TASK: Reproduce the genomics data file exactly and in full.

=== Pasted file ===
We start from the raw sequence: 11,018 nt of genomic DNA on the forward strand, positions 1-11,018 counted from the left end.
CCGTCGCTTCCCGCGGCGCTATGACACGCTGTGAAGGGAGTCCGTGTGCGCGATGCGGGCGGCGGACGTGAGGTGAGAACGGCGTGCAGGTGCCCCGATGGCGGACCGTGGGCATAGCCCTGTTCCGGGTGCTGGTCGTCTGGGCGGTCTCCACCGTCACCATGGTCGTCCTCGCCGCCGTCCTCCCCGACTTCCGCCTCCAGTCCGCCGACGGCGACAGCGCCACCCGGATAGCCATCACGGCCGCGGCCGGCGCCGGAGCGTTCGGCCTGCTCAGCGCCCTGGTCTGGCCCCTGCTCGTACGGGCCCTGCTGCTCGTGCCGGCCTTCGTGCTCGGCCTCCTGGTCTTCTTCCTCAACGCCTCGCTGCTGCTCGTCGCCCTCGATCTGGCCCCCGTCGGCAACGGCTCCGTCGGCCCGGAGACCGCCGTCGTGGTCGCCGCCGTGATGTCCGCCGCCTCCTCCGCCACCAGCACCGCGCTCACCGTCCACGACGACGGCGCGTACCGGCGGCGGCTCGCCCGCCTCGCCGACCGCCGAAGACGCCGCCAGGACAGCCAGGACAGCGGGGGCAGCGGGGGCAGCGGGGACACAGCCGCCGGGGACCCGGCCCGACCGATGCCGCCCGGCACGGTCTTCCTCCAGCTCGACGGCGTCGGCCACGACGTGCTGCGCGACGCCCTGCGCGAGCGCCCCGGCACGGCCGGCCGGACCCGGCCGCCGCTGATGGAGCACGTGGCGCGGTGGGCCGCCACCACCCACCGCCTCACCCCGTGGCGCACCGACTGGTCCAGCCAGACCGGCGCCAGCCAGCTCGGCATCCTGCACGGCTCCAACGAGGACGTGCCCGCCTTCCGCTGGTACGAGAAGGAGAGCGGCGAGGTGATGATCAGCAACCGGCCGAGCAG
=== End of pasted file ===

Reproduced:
We start from the raw sequence: 11,018 nt of genomic DNA on the forward strand, positions 1-11,018 counted from the left end.
CCGTCGCTTCCCGCGGCGCTATGACACGCTGTGAAGGGAGTCCGTGTGCGCGATGCGGGCGGCGGACGTGAGGTGAGAACGGCGTGCAGGTGCCCCGATGGCGGACCGTGGGCATAGCCCTGTTCCGGGTGCTGGTCGTCTGGGCGGTCTCCACCGTCACCATGGTCGTCCTCGCCGCCGTCCTCCCCGACTTCCGCCTCCAGTCCGCCGACGGCGACAGCGCCACCCGGATAGCCATCACGGCCGCGGCCGGCGCCGGAGCGTTCGGCCTGCTCAGCGCCCTGGTCTGGCCCCTGCTCGTACGGGCCCTGCTGCTCGTGCCGGCCTTCGTGCTCGGCCTCCTGGTCTTCTTCCTCAACGCCTCGCTGCTGCTCGTCGCCCTCGATCTGGCCCCCGTCGGCAACGGCTCCGTCGGCCCGGAGACCGCCGTCGTGGTCGCCGCCGTGATGTCCGCCGCCTCCTCCGCCACCAGCACCGCGCTCACCGTCCACGACGACGGCGCGTACCGGCGGCGGCTCGCCCGCCTCGCCGACCGCCGAAGACGCCGCCAGGACAGCCAGGACAGCGGGGGCAGCGGGGGCAGCGGGGACACAGCCGCCGGGGACCCGGCCCGACCGATGCCGCCCGGCACGGTCTTCCTCCAGCTCGACGGCGTCGGCCACGACGTGCTGCGCGACGCCCTGCGCGAGCGCCCCGGCACGGCCGGCCGGACCCGGCCGCCGCTGATGGAGCACGTGGCGCGGTGGGCCGCCACCACCCACCGCCTCACCCCGTGGCGCACCGACTGGTCCAGCCAGACCGGCGCCAGCCAGCTCGGCATCCTGCACGGCTCCAACGAGGACGTGCCCGCCTTCCGCTGGTACGAGAAGGAGAGCGGCGAGGTGATGATCAGCAACCGGCCGAGCAG